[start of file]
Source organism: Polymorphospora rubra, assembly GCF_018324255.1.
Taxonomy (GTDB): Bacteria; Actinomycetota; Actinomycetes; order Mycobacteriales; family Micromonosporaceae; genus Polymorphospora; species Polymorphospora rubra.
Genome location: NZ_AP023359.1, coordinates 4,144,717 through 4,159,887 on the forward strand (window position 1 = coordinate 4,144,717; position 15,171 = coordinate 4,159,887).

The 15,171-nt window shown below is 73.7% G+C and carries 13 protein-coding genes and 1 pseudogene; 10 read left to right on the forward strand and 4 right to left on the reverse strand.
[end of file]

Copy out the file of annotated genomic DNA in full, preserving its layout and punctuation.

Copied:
Source organism: Polymorphospora rubra, assembly GCF_018324255.1.
Taxonomy (GTDB): Bacteria; Actinomycetota; Actinomycetes; order Mycobacteriales; family Micromonosporaceae; genus Polymorphospora; species Polymorphospora rubra.
Genome location: NZ_AP023359.1, coordinates 4,144,717 through 4,159,887 on the forward strand (window position 1 = coordinate 4,144,717; position 15,171 = coordinate 4,159,887).

The 15,171-nt window shown below is 73.7% G+C and carries 13 protein-coding genes and 1 pseudogene; 10 read left to right on the forward strand and 4 right to left on the reverse strand.